PROPERTY FROM A DISTINGUISHED PRIVATE COLLECTION
Estate of the artist
Bernard Picasso (by descent from the above)
The Pace Gallery, New York
Acquired from the above in 1981
Christian Zervos, ed., Picasso, 1930-1935 (Cahiers d'art), Paris, n.d., illustrated p. 56
Christian Zervos, Pablo Picasso, Oeuvres de 1932-1937, vol. 8, Paris, 1957, no. 191, illustrated pl. 82
Pierre Daix, Picasso, Life and Art, New York, 1993, discussed p. 229
The Picasso Project, ed., Picasso's Paintings, Watercolors, Drawings and Sculpture, Surrealism, 1930-1936, San Francisco, 2003, no. 34-043 , illustrated
Gary Tinterow & Susan Alyson Stein, ed., Picasso in the Metropolitan Museum of Art (exhibition catalogue), The Metropolitan Museum of Art, New York, 2010, discussed p. 217
Picasso's striking portrayal of two women reading belongs to the extraordinary group of canvases depicting Marie-Thérèse Walter, his beloved mistress during the early 1930s. Distinguished by their rich coloration, harmonic curves and sweeping arabesques, these exceptional pictures are renowned as Picasso's most euphoric, sexually-charged, fantastical and inspired compositions, and they rank among the most instantly recognizable works of 20th century art. In fact, of all the manifestations of Picasso's exceptionally prolific career, it is during his 'Marie-Thérèse period' when his creative force was at its most powerful. Among the most monumental of these pictures is Femmes lisant (Deux personnages), created when Marie-Thérèse was firmly at the center of Picasso's artistic universe.
Marie-Thérèse's potent mix of physical attractiveness and sexual naivety had an intoxicating effect on Picasso. His rapturous desire for the girl gave rise to a wealth of images that have been acclaimed as the most erotic and emotionally uplifting compositions of his long career. Picasso's reverence is nowhere more apparent than in the depictions of his lover reading, sleeping or writing, the embodiment of tranquility and physical acquiescence. Her passivity in these pictures makes her body all the more pliant to Picasso's manipulations and distortions. It must be remembered that Marie-Thérèse came into Picasso's life when the collective consciousness of the avant-garde was enthralled by Surrealism. Exaltations of sexual deviance and grotesque manipulations of form fanned the flames of Picasso's creative and physical desire, resulting in some of the most extraordinary interpretations of his lover.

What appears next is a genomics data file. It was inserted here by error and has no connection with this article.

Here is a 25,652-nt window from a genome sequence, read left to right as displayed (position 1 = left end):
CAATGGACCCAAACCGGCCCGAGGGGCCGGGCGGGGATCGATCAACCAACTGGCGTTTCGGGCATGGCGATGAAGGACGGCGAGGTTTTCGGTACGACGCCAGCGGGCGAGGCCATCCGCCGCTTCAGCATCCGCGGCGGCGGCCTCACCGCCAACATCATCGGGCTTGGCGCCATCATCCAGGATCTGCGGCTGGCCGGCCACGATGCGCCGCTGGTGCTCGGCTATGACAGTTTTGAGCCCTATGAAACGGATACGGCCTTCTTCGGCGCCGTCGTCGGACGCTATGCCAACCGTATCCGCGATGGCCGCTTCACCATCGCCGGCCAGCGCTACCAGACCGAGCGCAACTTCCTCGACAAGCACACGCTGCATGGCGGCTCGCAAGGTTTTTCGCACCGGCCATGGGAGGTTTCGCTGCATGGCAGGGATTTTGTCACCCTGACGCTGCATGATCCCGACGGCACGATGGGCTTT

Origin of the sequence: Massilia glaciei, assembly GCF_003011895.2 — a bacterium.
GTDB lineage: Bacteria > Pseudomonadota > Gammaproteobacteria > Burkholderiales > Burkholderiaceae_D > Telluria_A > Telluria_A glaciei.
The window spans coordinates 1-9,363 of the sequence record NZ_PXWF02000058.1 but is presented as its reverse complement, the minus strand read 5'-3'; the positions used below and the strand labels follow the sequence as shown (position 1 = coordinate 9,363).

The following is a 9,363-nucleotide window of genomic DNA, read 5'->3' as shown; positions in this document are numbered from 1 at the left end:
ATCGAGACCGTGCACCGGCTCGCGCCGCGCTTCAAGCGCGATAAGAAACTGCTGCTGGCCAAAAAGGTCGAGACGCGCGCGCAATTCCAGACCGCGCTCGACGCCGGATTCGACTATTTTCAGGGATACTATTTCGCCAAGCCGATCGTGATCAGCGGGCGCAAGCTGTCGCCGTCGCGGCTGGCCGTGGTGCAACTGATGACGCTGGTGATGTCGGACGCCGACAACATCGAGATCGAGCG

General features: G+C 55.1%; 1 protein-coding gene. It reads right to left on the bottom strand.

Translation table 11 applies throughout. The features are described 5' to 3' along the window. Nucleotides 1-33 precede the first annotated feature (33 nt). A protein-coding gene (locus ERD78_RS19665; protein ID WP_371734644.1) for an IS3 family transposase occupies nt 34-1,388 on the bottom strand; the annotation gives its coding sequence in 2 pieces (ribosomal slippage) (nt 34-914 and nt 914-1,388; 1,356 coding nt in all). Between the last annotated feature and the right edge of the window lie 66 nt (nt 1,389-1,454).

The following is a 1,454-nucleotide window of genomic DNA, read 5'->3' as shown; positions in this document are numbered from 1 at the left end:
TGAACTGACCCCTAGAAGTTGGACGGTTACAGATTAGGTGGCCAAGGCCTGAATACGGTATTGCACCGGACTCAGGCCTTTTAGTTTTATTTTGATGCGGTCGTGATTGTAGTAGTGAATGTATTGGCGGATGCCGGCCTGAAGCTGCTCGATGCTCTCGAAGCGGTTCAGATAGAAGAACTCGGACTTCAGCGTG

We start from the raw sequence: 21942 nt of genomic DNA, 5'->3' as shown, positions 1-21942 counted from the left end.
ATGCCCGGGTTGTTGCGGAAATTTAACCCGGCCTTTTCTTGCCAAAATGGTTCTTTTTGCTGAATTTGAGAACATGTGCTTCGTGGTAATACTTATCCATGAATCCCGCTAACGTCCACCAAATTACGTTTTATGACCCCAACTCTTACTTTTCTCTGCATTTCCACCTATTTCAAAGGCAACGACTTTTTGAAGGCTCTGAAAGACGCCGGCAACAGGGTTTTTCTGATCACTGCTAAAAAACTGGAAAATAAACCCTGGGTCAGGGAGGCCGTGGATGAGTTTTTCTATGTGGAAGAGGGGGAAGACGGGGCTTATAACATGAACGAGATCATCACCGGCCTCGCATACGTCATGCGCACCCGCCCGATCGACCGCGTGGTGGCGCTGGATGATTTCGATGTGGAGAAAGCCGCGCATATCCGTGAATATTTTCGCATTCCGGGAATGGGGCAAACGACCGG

In later years, Françoise Gilot, another of Picasso's lovers and an artist herself, recognized the tantalizingly sculptural possibilities presented by Marie-Thérèse's body during this feverish period: "I found Marie-Thérèse fascinating to look at. I could see that she was certainly the woman who had inspired Pablo plastically more than any other. She had a very arresting face with a Grecian profile. The whole series of portraits of blonde women Pablo painted between 1927 and 1935 are almost exact replicas of her.... Her forms were handsomely sculptural, with a fullness of volume and a purity of line that gave her body and her face an extraordinary perfection. To the extent that nature offers ideas or stimuli to an artist, there are some forms that are closer than other to any artist's own aesthetic and thus serve as a springboard for his imagination. Marie-Thérèse brought a great deal to Pablo in the sense that her physical form demanded recognition."